Ban on guns with serial numbers removed is unconstitutional -U.S. judge

Authored by and submitted by TheFuzziestDumpling
image for Ban on guns with serial numbers removed is unconstitutional -U.S. judge

Oct 13 (Reuters) - A federal judge in West Virginia has ruled that a federal ban on possessing a gun with its serial number removed is unconstitutional, the first such ruling since the U.S. Supreme Court dramatically expanded gun rights in June.

U.S. District Judge Joseph Goodwin in Charleston on Wednesday found that the law was not consistent with the United States' "historical tradition of firearm regulation," the new standard laid out by the Supreme Court in its landmark ruling.

The decision came in a criminal case charging a man, Randy Price, with illegally possessing a gun with the serial number removed that was found in his car. The judge dismissed that charge, though Price is still charged with illegally possessing the gun after being convicted of previous felonies.

Register now for FREE unlimited access to Register

Price's lawyer, Lex Coleman, called the decision "thoughtful, measured and accurate." A spokesperson for the office of U.S. Attorney William Thompson in Charleston, which is prosecuting the case, said the office was "reviewing the ruling and assessing options."

The federal law in question prohibits anyone from transporting a gun with the serial number removed across state lines, or from possessing such a gun if it has ever been transported across state lines.

Serial numbers, first required by the federal Gun Control Act of 1968, are intended to prevent illegal gun sales and make it easier to solve crimes by allowing individual guns to be traced.

Price argued that the law is unconstitutional in light of the Supreme Court's June 24 ruling in New York State Rifle & Pistol Association Inc v. Bruen. That ruling held that under the Second Amendment of the U.S. Constitution, the government cannot restrict the right to possess firearms unless the restriction is consistent with historical tradition.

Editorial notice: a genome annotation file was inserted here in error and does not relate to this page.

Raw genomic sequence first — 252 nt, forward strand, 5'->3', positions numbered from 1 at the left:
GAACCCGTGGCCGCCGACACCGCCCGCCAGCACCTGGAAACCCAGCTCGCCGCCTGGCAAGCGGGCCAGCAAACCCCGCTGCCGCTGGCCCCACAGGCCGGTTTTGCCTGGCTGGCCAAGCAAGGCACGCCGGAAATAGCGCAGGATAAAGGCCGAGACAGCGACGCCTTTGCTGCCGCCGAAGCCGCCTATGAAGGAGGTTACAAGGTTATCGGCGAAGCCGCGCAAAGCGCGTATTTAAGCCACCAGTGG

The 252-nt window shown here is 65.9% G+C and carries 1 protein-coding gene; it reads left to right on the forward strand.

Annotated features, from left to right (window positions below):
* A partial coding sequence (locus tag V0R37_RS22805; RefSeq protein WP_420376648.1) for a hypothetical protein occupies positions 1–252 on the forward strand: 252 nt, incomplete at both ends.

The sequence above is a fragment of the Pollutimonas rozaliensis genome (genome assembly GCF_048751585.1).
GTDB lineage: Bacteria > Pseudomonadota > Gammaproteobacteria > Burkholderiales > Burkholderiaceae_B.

Bruen said serial numbers were not required when the Second Amendment was adopted in 1791, and were not widely used until 1968, putting them outside that tradition.

Reporting By Brendan Pierson in New York; Editing by Alexia Garamfalvi, Nick Zieminski, David Gregorio and Marguerita Choy

Our Standards: The Thomson Reuters Trust Principles.

Devolutionary76 on October 14th, 2022 at 23:35 UTC »

So, if the 1968 law is not considered tradition because it was not created when the 2nd amendment was written, then the other parts of that act are soon to be overturned, including requiring a license to produce and sell firearms, felons being outlawed from possessing firearms, the outlawing of full automatic weapons, and background checks did not start until 1993 with the Brady Bill.That basically means all gun laws created in the last hundred years is unconstitutional. Edit: that would also include the gun free school zone law from 1990. Hurrah, legal carry for all in public schools. Edit: wrong conjunction

ChattyKathysCunt on October 14th, 2022 at 23:16 UTC »

So does this mean I can own a gun with no serial numbers? If not what does this mean?

TheFuzziestDumpling on October 14th, 2022 at 19:51 UTC »

Non-paywalled article